Clouds Over The Rainbow

Sylvia Simmons sees them on the hardest tour of their career

We actually managed to tune into a station playing a Rainbow track on the way to the Sunset Marquis. It deserves a mention, L.A.'s about the only place over here that plays them. Rainbow are in the States for the purpose of changing that fact. They're touring heavily, with a commitment so far set around three months, supporting first fellow-Englishmen Foghat, and later natives REO Speedwagon, because for every place they could draw 10,000 on their own, there are a dozen others where they'd have problems fetching a few hundred.

So far they've played four gigs; their fifth, Los Angeles, is tomorrow, and they've been getting themselves into shape for blowing REO off the stage by eating well (a feast of roast beef and yorkshire pud with third-on-the-bill No Dice at the hotel the night before) and keeping fit (a football match with No Dice ending in a glorious 5-2 victory for Rainbow, though variations on the allowability of some of the goals depended on which group was doing the talking).

This evening has been reserved for interviews, part two in the take-the-US-by-storm battle-plan. With the knowledge that Sounds likes Rainbow (the readers voted the band best just-about-everything in last year's polls) and Rainbow likes Sounds, it looked like being a case of leaving the tape machine running and letting them talk for an hour, an easy one. Till I arrived at the Marquis, found Blackmore had scarpered, and that I'd have to do the interview in little more than half an hour, running between two rooms on two different floors, and tossing in a question between the inquiries of a man from a Mexican rock paper (yes, they have them) with Cozy, and a delegation of fans from L.A. heavy-metal fanzine Raw Power with Ronnie.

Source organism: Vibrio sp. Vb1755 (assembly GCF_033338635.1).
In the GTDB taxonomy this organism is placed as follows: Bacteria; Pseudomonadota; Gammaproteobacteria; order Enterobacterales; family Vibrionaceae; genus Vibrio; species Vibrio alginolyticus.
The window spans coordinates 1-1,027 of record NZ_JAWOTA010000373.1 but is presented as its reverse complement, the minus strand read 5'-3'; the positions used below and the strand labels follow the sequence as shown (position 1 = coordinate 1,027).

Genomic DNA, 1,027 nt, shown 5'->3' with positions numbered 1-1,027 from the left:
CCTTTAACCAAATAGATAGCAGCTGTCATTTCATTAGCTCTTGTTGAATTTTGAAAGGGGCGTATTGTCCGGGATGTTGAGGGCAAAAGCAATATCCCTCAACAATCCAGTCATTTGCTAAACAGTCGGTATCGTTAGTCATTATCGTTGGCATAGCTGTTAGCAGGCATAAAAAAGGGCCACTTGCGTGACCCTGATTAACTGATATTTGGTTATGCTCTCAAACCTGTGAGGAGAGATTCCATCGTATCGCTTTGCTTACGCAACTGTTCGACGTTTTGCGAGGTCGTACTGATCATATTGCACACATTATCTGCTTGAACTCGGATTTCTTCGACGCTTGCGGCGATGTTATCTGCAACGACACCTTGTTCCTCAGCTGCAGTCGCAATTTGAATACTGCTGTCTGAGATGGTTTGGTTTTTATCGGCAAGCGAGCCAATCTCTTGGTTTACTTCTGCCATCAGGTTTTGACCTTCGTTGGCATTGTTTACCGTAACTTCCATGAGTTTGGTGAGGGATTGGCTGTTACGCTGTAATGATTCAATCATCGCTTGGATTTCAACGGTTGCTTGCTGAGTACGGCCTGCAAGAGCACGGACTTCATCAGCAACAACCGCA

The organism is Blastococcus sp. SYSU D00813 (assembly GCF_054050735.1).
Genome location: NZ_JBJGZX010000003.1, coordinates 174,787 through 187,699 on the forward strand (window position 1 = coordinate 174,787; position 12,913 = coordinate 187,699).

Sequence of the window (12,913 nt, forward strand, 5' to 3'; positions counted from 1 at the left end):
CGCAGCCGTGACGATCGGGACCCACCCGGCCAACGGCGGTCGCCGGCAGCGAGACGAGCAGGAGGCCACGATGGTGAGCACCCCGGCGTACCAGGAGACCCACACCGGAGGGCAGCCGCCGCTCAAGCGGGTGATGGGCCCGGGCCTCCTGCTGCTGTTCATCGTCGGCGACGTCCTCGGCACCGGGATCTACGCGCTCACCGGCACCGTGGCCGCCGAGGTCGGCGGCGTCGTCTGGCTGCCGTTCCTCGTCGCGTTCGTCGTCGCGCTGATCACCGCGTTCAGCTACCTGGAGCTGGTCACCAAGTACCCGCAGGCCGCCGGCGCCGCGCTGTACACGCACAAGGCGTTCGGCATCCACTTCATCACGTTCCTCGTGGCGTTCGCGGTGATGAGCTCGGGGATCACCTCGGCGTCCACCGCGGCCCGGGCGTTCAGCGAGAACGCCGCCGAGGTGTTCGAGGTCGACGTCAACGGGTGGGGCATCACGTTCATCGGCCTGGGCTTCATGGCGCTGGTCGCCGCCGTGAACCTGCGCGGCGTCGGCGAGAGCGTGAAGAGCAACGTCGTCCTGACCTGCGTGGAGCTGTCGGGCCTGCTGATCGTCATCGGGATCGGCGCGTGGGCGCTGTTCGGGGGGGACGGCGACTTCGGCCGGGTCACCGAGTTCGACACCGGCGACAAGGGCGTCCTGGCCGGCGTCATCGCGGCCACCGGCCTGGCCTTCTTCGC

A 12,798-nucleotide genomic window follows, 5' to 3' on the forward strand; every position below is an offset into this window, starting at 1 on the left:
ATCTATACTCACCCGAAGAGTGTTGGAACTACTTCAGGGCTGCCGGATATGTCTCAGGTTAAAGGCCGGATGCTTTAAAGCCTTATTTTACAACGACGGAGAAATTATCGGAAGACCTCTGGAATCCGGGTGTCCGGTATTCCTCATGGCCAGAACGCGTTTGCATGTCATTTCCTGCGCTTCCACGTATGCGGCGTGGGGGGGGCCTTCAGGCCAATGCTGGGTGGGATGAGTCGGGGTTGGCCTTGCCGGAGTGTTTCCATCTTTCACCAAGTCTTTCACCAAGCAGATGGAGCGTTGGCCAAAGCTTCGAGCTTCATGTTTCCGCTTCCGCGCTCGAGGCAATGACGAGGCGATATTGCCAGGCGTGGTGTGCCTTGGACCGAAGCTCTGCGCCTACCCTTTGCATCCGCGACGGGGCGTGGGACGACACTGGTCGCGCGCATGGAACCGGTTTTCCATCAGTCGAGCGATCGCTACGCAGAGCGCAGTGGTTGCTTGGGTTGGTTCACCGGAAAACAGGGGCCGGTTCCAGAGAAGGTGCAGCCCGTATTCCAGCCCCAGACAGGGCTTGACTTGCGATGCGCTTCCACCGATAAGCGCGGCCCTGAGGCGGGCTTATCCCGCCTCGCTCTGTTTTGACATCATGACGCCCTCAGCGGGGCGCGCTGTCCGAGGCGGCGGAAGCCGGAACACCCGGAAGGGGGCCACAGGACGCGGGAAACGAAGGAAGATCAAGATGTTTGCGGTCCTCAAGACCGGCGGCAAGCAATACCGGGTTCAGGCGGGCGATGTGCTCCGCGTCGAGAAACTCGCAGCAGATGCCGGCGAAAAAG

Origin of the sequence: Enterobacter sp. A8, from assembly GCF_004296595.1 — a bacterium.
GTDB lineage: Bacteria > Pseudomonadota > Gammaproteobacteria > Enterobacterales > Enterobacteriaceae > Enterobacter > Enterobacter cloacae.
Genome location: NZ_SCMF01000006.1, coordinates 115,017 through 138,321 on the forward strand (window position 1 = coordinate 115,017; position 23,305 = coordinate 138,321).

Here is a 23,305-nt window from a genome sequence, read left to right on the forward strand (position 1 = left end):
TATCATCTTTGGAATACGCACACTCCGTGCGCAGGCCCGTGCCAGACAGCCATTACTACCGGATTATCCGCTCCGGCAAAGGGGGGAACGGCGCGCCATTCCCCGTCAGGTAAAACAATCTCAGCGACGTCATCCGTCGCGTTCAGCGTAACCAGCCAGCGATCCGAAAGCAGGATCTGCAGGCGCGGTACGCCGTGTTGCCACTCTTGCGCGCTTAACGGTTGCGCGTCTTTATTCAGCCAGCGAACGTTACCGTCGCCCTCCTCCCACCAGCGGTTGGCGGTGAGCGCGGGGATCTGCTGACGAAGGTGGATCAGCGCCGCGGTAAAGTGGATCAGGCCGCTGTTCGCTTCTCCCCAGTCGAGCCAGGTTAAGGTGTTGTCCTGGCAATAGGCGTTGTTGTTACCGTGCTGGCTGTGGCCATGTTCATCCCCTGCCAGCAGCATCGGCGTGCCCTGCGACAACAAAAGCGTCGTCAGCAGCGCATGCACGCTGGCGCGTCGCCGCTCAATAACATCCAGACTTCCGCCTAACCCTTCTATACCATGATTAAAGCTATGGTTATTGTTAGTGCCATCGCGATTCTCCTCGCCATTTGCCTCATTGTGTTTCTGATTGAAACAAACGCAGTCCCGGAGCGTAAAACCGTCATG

Luckily, they are two very polite, unruffled, talkative and articulate guys - hope I haven't blown the image - and happy to make up for Ritchie's well-known silence when it comes to the Press --- he'd rather play than talk about it. So, after looking round the orange-decor rooms for evidence of aberrations like porn magazines, self-help manuals or anything else that you might find in someone's hotel room to make for interesting conversation and finding nothing, starting with Cozy Powell I try and figure out how they feel about being a support band this time around. Cab a Rainbow change its stripes?

C.P.: We've had a lot of problems because we're not the headline act, we're second on the bill. The bands we've played with have given us a lot of trouble - soundchecks and this and that - and there's going to be war tomorrow if they give us any more trouble. 'You can't do this, you can't do that, you've got to cut that out.' We're not used to being dictated to. We've had a lot of problems with the last couple of gigs. But whether that was sabotage or coincidence I wouldn't like to say. We still don't mind going on before them; if we do a really good show, it's harder for them to follow us. It's all political really. I just like to get up there and play.

(Over to Ronnie Dio who's been rapping with the Yanks in an identical room upstairs.)

R.D.: We've headlined everywhere else we've played in the world - including America, but smaller halls. What we needed to do was play places that hold 10-20,000; play to a lot of people, so that we can really get off the ground in America. We're taking a backseat to another band right now, but that's how it has to be. We really should have done it a long time ago, but now we're going to give it a damn good try. As for REO, I thin k they might applaud something happening to us, but I don't think they'd be the perpetrators of anything.

This tour looks like being a long one, When does it end?

C.P.: It's open-ended. It started four gigs ago, and will continue to go on till somebody drops dead - which will probably be me. I'm having a lobotomy next weekend.

(The tour should end around September or October, followed by a stint in the recording studios for the next album, and back on the road to Japan, Europe next year, and back again to the States. Quite a schedule.)